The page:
Food systems face growing threats as extreme weather events become more common and more extreme due to climate change. Events such as Hurricane Harvey in Texas and Hurricane Maria in Puerto Rico in 2017 have drawn attention to the havoc natural disasters can wreak. A new study from the Johns Hopkins Bloomberg School of Public Health, published in the Journal of the Academy of Nutrition and Dietetics, highlights characteristics of organizations involved in the food system that may lead them to be more prepared to respond to such disasters, and opportunities for local, state, and federal organizations to improve resilience across the urban food system.
Businesses and organizations involved in growing, distributing, and supplying food must be able to withstand and rebound from acute disruptions such as civil unrest and cyber-attacks, as well as those with more gradual impact, such as drought, sea level rise, or funding cuts. Policymakers and researchers are in the early stages of considering ways to improve resilience to both natural and human-generated threats across the food system.
Amelie Hecht, a doctoral candidate in the Department of Health Policy and Management at the Johns Hopkins Bloomberg School of Public Health, Baltimore, MD, wanted to explore the following issues: what factors may be associated with organization-level food system resilience; how might these factors play out in disaster response; and how do they relate to organizations’ confidence in their ability to withstand disruptive events?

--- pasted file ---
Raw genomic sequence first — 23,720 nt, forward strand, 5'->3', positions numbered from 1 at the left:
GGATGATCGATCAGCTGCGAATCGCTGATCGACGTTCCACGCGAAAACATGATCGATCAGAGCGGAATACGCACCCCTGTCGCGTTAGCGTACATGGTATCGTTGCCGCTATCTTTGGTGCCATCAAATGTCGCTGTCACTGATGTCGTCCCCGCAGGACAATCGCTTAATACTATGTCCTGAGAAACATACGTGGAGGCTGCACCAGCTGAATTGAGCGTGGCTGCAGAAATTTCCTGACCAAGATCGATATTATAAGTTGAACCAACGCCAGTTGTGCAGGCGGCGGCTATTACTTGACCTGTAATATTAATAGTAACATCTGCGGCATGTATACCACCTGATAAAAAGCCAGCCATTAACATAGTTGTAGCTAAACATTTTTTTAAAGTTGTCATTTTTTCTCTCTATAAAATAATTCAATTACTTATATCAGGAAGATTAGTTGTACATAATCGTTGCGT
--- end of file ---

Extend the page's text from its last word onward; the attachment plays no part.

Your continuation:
The research was performed as part of a larger project led by Roni A. Neff, PhD, assistant professor, Center for a Livable Future, Department of Environmental Health & Engineering, Department of Health Policy and Management. Dr. Neff and colleagues interviewed representatives of 26 businesses and organizations in Baltimore that supply, distribute, and promote access to food. The organizations were asked about how they have tried to prevent, minimize, and respond to the effects of disruptive events like snowstorms and civil unrest in the past, and how they plan to address similar challenges in the future.
Researchers identified several factors that influence how resilient an organization is during times of emergency. They found that the organizations able to recover more quickly had ten characteristics in common: formal emergency planning; staff training; reliable staff attendance; redundancy of food supply, food suppliers, infrastructure, location, and service providers; insurance; and post-event learning after a disruptive event. Organizations that were large, well-resourced, and affiliated with national or government partners tended to display more of these characteristics.
The authors conclude that a more resilient food system is needed in order to ensure all people have safe and reliable access to food following both acute and longer-term crises. They highlight several critical areas for targeted intervention by local, state, and federal governments, such as creating opportunities for smaller, less-resourced organizations to share information and pool resources. Further research is needed to add to an emerging understanding of the factors that contribute to resilience in order to help food system organizations, researchers, and government officials identify vulnerabilities in their regional food systems and strategies to improve food system resilience in the face of ongoing and growing threats.
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